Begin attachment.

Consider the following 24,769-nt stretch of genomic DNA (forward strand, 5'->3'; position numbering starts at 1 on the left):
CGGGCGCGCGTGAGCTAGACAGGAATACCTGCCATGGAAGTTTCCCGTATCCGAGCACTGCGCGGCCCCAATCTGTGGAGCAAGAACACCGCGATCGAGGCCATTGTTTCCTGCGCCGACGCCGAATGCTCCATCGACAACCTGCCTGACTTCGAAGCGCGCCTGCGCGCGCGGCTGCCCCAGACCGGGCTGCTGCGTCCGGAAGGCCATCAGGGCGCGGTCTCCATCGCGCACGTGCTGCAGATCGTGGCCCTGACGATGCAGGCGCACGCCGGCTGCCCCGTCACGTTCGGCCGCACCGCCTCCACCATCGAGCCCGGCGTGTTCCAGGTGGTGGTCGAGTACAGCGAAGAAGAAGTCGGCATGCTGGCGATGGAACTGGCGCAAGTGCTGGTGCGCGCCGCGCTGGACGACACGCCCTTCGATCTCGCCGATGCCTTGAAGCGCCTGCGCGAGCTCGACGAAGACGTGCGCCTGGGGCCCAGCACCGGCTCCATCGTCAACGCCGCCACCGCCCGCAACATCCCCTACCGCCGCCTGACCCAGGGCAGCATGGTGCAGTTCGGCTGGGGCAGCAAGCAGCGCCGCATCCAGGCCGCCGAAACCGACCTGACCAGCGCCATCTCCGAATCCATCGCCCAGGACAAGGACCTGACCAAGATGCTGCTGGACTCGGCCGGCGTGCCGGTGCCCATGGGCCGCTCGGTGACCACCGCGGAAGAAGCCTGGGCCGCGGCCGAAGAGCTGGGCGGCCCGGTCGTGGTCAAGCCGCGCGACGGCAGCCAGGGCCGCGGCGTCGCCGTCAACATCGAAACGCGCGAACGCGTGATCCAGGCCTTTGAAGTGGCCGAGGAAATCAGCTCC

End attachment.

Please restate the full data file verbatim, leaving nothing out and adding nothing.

Consider the following 24,769-nt stretch of genomic DNA (forward strand, 5'->3'; position numbering starts at 1 on the left):
CGGGCGCGCGTGAGCTAGACAGGAATACCTGCCATGGAAGTTTCCCGTATCCGAGCACTGCGCGGCCCCAATCTGTGGAGCAAGAACACCGCGATCGAGGCCATTGTTTCCTGCGCCGACGCCGAATGCTCCATCGACAACCTGCCTGACTTCGAAGCGCGCCTGCGCGCGCGGCTGCCCCAGACCGGGCTGCTGCGTCCGGAAGGCCATCAGGGCGCGGTCTCCATCGCGCACGTGCTGCAGATCGTGGCCCTGACGATGCAGGCGCACGCCGGCTGCCCCGTCACGTTCGGCCGCACCGCCTCCACCATCGAGCCCGGCGTGTTCCAGGTGGTGGTCGAGTACAGCGAAGAAGAAGTCGGCATGCTGGCGATGGAACTGGCGCAAGTGCTGGTGCGCGCCGCGCTGGACGACACGCCCTTCGATCTCGCCGATGCCTTGAAGCGCCTGCGCGAGCTCGACGAAGACGTGCGCCTGGGGCCCAGCACCGGCTCCATCGTCAACGCCGCCACCGCCCGCAACATCCCCTACCGCCGCCTGACCCAGGGCAGCATGGTGCAGTTCGGCTGGGGCAGCAAGCAGCGCCGCATCCAGGCCGCCGAAACCGACCTGACCAGCGCCATCTCCGAATCCATCGCCCAGGACAAGGACCTGACCAAGATGCTGCTGGACTCGGCCGGCGTGCCGGTGCCCATGGGCCGCTCGGTGACCACCGCGGAAGAAGCCTGGGCCGCGGCCGAAGAGCTGGGCGGCCCGGTCGTGGTCAAGCCGCGCGACGGCAGCCAGGGCCGCGGCGTCGCCGTCAACATCGAAACGCGCGAACGCGTGATCCAGGCCTTTGAAGTGGCCGAGGAAATCAGCTCC